NEW YORK • Entertainer Bill Cosby performed for the first time in public since multiple women came forward in 2015 to accuse him of sexual assault, telling stories and jokes in front of a supportive crowd on Monday evening in Philadelphia.
Cosby, clutching a cane and wearing a grey sweatshirt that read "Hello Friend", took the stage at the LaRose Jazz Club at about 7pm, his first performance since his comedy tour came to a halt in May 2015 amid mounting allegations of sexual misconduct.
He sat on a stool surrounded by a group of roughly 50 admiring fans and friends, who snapped photos throughout the performance. His appearance, which was part of a show honouring jazz drummer Tony Williams, was open to the public - but Cosby's spokesman announced it only about two hours before it started.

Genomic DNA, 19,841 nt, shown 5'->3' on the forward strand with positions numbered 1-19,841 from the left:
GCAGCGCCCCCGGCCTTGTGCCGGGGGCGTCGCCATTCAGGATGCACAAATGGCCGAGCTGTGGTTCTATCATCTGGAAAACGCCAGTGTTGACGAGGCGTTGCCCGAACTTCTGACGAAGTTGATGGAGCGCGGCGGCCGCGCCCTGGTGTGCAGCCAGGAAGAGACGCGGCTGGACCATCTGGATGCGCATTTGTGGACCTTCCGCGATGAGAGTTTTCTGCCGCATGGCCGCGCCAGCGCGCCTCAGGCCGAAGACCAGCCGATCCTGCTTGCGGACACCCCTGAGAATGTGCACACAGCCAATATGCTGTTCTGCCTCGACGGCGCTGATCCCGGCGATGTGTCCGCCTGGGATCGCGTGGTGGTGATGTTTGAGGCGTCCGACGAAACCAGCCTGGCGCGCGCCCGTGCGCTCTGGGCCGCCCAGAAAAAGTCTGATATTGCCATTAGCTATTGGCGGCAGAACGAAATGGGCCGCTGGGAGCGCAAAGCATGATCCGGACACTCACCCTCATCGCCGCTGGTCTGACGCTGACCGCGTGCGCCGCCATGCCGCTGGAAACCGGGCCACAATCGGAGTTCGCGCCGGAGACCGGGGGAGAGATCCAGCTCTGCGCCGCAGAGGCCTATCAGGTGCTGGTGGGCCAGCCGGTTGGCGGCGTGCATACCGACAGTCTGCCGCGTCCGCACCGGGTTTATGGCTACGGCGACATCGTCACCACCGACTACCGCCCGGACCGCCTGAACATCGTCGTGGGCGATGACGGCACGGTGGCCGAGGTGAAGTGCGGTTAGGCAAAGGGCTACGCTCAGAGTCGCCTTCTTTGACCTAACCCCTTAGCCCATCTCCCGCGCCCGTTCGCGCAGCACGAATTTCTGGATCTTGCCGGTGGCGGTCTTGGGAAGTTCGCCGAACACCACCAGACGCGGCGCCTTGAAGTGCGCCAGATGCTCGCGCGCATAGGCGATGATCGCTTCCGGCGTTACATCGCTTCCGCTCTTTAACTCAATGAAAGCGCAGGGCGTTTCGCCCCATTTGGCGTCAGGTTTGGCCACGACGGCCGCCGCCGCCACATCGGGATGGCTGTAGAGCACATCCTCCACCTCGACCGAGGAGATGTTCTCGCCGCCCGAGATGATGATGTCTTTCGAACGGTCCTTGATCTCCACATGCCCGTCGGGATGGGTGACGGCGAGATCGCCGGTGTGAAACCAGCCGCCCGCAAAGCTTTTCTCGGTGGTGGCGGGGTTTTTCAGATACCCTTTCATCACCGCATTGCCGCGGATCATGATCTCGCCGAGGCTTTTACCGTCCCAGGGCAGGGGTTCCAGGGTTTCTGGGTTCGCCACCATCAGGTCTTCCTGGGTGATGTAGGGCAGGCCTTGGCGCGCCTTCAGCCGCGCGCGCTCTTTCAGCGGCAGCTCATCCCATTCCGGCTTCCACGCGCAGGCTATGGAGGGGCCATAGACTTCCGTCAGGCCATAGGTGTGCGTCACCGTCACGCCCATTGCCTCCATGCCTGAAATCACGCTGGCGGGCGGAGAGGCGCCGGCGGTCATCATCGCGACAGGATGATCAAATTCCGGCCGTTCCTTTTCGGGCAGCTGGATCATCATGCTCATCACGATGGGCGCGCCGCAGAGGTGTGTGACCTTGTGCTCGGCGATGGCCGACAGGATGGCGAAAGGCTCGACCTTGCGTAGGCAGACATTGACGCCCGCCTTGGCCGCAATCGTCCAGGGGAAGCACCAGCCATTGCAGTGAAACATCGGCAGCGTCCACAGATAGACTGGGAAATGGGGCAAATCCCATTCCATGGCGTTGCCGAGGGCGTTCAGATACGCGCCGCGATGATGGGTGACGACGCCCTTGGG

During his set, Cosby, 80, joked about his struggles with blindness and remarked about the age of the audience. He then played the drums with the Tony Williams Jazz Quartet.
He did not mention his retrial on sexual assault charges scheduled to begin in spring, according to a National Public Radio reporter at Monday's show.
The retrial will take place in a far different landscape than when his first trial ended in a hung jury last summer. In the months since then, high-profile men have suffered swift consequences during a wave of allegations of sexual misconduct.
Mr Bobby Allyn, the reporter, said on Twitter that he had asked Cosby how the #MeToo movement might affect jurors in his retrial. Mr Allyn said: "He shrugged in an animated way, put on a goofy smile and said, 'I don't know.'"